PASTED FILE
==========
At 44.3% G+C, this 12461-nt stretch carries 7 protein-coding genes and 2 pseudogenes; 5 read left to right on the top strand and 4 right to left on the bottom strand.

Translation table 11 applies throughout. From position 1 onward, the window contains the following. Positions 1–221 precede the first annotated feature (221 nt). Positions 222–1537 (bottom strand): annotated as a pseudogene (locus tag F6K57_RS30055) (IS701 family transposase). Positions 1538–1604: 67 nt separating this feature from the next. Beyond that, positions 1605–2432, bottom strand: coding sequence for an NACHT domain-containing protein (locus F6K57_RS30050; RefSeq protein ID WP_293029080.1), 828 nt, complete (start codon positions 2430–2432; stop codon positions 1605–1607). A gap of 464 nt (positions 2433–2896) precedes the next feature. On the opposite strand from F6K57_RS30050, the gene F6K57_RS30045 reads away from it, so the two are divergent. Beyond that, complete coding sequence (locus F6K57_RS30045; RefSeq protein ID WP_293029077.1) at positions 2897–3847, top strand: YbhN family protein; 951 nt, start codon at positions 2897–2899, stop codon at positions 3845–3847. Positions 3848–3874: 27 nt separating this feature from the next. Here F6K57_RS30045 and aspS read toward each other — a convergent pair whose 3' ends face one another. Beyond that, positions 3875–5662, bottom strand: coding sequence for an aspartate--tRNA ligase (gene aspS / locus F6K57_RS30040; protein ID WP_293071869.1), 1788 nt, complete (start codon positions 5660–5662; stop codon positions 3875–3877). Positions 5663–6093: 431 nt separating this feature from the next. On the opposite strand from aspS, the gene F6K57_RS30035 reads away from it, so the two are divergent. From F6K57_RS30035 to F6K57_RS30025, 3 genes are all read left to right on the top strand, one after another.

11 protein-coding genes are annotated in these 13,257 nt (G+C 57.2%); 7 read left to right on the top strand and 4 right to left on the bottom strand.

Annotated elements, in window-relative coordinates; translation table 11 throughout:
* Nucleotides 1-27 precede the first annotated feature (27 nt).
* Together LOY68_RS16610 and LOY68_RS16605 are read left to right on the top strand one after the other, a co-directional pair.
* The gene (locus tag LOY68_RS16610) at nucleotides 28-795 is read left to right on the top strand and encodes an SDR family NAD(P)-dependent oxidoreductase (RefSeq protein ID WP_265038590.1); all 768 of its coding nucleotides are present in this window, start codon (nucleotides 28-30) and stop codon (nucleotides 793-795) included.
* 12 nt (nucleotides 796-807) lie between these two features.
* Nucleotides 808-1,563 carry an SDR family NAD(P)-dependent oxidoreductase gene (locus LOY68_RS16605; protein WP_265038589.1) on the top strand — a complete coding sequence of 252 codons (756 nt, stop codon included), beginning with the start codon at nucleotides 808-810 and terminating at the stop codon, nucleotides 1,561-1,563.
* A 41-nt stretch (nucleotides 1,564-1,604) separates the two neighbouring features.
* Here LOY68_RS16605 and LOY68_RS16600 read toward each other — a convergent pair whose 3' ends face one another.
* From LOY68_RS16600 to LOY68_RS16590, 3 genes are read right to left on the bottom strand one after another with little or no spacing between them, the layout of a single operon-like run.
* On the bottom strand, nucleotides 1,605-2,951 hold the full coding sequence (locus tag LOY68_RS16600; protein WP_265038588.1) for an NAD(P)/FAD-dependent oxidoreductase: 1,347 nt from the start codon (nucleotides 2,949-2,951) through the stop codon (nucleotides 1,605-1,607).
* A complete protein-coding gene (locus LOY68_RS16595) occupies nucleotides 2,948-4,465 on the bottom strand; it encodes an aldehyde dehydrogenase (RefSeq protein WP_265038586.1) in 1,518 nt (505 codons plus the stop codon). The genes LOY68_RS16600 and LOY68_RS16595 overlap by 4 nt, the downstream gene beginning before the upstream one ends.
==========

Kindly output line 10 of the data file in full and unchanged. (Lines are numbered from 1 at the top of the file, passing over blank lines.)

* A 41-nt stretch (nucleotides 1,564-1,604) separates the two neighbouring features.